Volunteers and food donors avert crisis

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Emily Hatton

On many Saturdays, Amie Wheeler and her mother, Michelle Melita, can be found loading up the trunk of their car with grocery bags filled with food they deliver to homebound seniors in Washington, D.C. But one Saturday last month they had so much to deliver they had to split the route with a friend.

Wheeler and other volunteers with Iona Senior Services were trying to make up for a shortfall caused by the sudden closing of Nutrition Inc., a company that delivered meals to more than 3,000 seniors across the city for more than 25 years under contract with the D.C. Office on Aging (DCOA).

The company gave the DCOA only four days’ notice of its impending closure. Iona stepped in to assist within days of word getting out. The nonprofit group addresses needs of older residents in Northwest Washington and serves as the DCOA lead agency for Ward 3 and part of Ward 2.

“We sent out the first notice [for volunteers] Wednesday evening,” said Sally White, executive director. “By Thursday morning, we already had a huge commitment of people to bring in food.”

The e-mail included a list of specific items recommended by Iona’s nutritionist. Members of the Iona listserv not only responded themselves, but forwarded the message to their social clubs, churches and even a motorcycle group, according to White.

More than 30 people volunteered that Saturday, many bringing family or other community service teams with them. Volunteer clubs arrived to help, even though it was not their scheduled weekend.

Participants created emergency food kits with shelf-stable items for residents to eat during the week. Each kit included crackers, peanut butter, tuna, instant oatmeal, cereal, soup, juice, fruit cups or applesauce, and extra items.

“There were enough regulars that we could show the new folks how to get it done,” said Wheeler, who lives in McLean, Va. “We managed to deliver the food, and it only took an hour longer than usual.”

A huge success

Iona volunteers typically distribute weekend food supplies to 100 seniors every Saturday, said Lylie Fisher, Iona’s director of community engagement. But on June 11, they added the emergency food kits to last through the week and expanded deliveries to additional residents affected by the closing of Nutrition Inc.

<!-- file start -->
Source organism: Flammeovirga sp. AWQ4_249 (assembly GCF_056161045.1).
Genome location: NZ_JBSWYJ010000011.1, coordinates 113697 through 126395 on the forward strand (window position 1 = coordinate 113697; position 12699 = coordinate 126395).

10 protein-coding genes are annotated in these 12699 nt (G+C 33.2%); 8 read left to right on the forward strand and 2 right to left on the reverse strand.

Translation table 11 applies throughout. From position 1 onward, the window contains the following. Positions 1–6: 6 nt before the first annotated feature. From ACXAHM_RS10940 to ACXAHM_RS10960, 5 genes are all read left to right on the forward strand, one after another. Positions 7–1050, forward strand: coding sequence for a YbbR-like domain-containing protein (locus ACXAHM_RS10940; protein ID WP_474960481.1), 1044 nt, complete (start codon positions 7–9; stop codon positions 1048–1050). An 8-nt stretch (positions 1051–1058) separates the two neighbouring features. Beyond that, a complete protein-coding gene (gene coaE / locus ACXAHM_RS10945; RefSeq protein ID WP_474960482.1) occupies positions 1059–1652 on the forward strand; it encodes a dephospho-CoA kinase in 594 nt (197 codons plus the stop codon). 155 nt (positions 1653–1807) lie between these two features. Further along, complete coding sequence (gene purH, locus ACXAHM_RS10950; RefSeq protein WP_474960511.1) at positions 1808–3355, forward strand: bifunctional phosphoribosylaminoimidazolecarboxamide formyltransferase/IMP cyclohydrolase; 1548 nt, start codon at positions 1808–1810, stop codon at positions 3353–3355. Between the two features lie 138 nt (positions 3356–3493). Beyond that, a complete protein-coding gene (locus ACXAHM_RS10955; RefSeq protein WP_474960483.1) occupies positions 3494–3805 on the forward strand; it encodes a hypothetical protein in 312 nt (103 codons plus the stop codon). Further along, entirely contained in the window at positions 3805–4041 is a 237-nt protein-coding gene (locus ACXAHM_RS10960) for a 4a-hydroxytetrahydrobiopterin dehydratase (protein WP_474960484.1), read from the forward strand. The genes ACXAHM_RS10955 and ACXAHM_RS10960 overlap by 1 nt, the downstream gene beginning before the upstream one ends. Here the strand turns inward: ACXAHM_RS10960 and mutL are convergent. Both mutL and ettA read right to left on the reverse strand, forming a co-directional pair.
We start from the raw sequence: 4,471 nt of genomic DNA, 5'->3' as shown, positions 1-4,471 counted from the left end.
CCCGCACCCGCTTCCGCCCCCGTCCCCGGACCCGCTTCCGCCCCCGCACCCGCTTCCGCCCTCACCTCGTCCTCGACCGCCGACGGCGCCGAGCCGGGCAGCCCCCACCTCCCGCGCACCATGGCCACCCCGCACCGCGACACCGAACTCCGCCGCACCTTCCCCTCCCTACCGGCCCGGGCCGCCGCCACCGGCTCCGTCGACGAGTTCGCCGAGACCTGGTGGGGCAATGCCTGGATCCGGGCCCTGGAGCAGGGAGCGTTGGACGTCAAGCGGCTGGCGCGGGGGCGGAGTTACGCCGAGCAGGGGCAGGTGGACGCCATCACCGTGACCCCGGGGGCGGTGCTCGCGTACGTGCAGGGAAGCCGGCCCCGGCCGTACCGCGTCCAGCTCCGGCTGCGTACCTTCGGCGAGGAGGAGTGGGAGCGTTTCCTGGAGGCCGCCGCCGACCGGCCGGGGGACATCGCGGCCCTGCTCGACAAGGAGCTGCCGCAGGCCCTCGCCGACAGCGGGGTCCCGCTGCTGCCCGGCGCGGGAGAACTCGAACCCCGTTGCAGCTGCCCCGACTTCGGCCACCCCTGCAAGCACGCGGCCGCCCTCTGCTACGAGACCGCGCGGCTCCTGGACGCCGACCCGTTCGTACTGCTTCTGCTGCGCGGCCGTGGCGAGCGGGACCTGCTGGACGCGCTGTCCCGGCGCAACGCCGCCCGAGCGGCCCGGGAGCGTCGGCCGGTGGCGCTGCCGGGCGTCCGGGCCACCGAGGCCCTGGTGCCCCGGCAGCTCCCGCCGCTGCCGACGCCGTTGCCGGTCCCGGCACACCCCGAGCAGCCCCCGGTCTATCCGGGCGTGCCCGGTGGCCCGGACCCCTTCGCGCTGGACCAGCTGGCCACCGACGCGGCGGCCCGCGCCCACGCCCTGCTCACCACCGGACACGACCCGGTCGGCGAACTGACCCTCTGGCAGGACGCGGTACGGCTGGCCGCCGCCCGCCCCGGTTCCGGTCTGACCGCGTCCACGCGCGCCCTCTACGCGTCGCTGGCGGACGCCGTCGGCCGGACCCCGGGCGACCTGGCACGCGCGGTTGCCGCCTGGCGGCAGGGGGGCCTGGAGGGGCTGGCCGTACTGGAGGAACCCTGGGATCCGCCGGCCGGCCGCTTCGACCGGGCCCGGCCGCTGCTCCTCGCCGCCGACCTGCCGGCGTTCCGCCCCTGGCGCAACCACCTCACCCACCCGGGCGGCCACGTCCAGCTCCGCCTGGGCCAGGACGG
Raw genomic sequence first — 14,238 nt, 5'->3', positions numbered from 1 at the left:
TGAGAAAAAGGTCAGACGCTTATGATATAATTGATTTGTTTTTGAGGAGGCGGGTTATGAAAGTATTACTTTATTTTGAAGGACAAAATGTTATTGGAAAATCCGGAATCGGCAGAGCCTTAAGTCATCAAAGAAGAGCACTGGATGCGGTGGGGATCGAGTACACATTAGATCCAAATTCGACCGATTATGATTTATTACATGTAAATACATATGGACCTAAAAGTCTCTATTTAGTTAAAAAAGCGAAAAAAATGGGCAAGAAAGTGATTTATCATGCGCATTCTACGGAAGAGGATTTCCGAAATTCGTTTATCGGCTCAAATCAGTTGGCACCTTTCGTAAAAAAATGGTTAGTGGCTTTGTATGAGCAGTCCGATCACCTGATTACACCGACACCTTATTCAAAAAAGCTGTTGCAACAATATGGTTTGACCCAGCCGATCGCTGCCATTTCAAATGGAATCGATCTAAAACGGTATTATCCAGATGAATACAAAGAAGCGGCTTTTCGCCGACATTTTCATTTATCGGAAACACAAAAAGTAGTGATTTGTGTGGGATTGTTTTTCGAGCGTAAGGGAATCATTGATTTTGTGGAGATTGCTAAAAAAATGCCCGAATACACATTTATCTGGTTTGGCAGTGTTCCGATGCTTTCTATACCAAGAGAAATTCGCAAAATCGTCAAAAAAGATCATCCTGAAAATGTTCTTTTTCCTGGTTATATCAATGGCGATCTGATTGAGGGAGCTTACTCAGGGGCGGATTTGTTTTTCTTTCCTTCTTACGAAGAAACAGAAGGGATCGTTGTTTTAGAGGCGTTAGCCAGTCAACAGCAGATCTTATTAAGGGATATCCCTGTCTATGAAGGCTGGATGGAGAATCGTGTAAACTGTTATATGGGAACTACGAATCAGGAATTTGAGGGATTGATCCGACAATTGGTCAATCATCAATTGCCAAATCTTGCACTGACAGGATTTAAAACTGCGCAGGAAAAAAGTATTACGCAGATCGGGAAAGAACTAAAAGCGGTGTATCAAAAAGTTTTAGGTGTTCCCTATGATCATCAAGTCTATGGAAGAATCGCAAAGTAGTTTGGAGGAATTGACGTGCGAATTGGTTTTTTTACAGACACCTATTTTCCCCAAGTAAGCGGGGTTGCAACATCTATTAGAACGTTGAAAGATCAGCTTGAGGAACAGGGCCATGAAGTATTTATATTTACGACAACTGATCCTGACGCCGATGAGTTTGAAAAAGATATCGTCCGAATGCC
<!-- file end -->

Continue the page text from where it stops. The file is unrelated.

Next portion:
Iona is unusual in that it has a cadre of volunteers who regularly deliver food on Saturdays. Most other lead agencies have paid contractors that deliver on weekends.

So when residents of Ward 5 approached their lead agency for help, Seabury Aging Services reached into its own emergency food pantry to hand out food. It also helped residents locate other resources, from churches to food banks, to make up the shortfall, said Dawn Quattlebaum, the agency’s director.

Altogether, seven lead agencies worked to provide food for seniors across the District, according to Dr. John Thompson, DCOA executive director. The Home Delivered Meal Program that had been serviced by Nutrition Inc. served 520 people on weekends.

“Based on feedback, it appears that this effort was a huge success,” Thompson said in a written statement. He noted that there are now several temporary vendors in place to provide food to homebound seniors throughout the District.

Community generosity   

Iona’s director of development Meg Artley said the agency recorded donations from 120 people, but many donors dropped off food anonymously. She estimated 175 people brought in food for more than 400 emergency kits.

“We always want to do more, and this allowed us to really reach out in a big way through this crisis,” said White.

In addition to all the individual volunteers, the Whole Foods Market near Iona donated fresh food, including fruit and sandwiches, as well as more than 100 units of shelf-safe milk, said Fisher.

Iona staff and volunteers will continue to deliver food and check on meal recipients, said White.

Normally, completing each Saturday’s delivery route takes one to two hours, said Wheeler, and stops vary from individuals living in private homes, to group homes, to senior citizen apartment buildings.

 “For some of them, it’s the only visitor that they’re going to get. So they appreciate the visit and, you know, just a little chitty chat. But we can’t talk long because we’ve got to keep going,” said Wheeler.

“There are people in their own neighborhoods that can go hungry if we’re not watching out for them,” said White. “We are one city and we really need to work together.”

Without charities and the D.C. Office on Aging, people would be going hungry, said White. “We’re a safety net, a lifeline to a lot of these people….Volunteers are essential to our work.”

To volunteer at Iona Senior Services or make a donation, e-mail Fisher at lfisher@iona.org or call her at (202) 895-9425.